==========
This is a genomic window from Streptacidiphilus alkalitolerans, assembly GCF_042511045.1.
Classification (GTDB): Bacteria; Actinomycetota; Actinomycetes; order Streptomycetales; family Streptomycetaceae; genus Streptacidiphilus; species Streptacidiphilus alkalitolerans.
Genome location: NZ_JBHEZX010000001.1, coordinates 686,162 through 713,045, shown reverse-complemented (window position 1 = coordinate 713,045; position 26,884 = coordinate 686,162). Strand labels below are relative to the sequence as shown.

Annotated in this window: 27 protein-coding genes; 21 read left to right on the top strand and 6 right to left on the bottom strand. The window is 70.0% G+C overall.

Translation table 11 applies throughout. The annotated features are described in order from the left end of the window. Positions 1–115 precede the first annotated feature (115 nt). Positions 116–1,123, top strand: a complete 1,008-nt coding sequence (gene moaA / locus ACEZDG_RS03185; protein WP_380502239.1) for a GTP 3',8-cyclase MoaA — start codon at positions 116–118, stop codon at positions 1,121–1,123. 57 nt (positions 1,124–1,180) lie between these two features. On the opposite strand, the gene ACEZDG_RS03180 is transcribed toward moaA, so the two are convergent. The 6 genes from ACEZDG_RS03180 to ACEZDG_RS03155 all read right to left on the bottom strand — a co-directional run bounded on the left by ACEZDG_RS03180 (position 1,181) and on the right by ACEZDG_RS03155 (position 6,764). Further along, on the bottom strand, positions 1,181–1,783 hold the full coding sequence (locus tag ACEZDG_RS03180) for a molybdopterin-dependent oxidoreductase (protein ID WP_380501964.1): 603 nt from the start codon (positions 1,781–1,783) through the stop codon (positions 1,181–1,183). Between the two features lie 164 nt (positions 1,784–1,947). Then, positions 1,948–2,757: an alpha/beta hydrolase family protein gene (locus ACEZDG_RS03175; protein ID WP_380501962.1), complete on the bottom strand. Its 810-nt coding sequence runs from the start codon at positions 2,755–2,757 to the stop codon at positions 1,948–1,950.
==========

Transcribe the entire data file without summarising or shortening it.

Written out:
This is a genomic window from Streptacidiphilus alkalitolerans, assembly GCF_042511045.1.
Classification (GTDB): Bacteria; Actinomycetota; Actinomycetes; order Streptomycetales; family Streptomycetaceae; genus Streptacidiphilus; species Streptacidiphilus alkalitolerans.
Genome location: NZ_JBHEZX010000001.1, coordinates 686,162 through 713,045, shown reverse-complemented (window position 1 = coordinate 713,045; position 26,884 = coordinate 686,162). Strand labels below are relative to the sequence as shown.

Annotated in this window: 27 protein-coding genes; 21 read left to right on the top strand and 6 right to left on the bottom strand. The window is 70.0% G+C overall.

Translation table 11 applies throughout. The annotated features are described in order from the left end of the window. Positions 1–115 precede the first annotated feature (115 nt). Positions 116–1,123, top strand: a complete 1,008-nt coding sequence (gene moaA / locus ACEZDG_RS03185; protein WP_380502239.1) for a GTP 3',8-cyclase MoaA — start codon at positions 116–118, stop codon at positions 1,121–1,123. 57 nt (positions 1,124–1,180) lie between these two features. On the opposite strand, the gene ACEZDG_RS03180 is transcribed toward moaA, so the two are convergent. The 6 genes from ACEZDG_RS03180 to ACEZDG_RS03155 all read right to left on the bottom strand — a co-directional run bounded on the left by ACEZDG_RS03180 (position 1,181) and on the right by ACEZDG_RS03155 (position 6,764). Further along, on the bottom strand, positions 1,181–1,783 hold the full coding sequence (locus tag ACEZDG_RS03180) for a molybdopterin-dependent oxidoreductase (protein ID WP_380501964.1): 603 nt from the start codon (positions 1,781–1,783) through the stop codon (positions 1,181–1,183). Between the two features lie 164 nt (positions 1,784–1,947). Then, positions 1,948–2,757: an alpha/beta hydrolase family protein gene (locus ACEZDG_RS03175; protein ID WP_380501962.1), complete on the bottom strand. Its 810-nt coding sequence runs from the start codon at positions 2,755–2,757 to the stop codon at positions 1,948–1,950.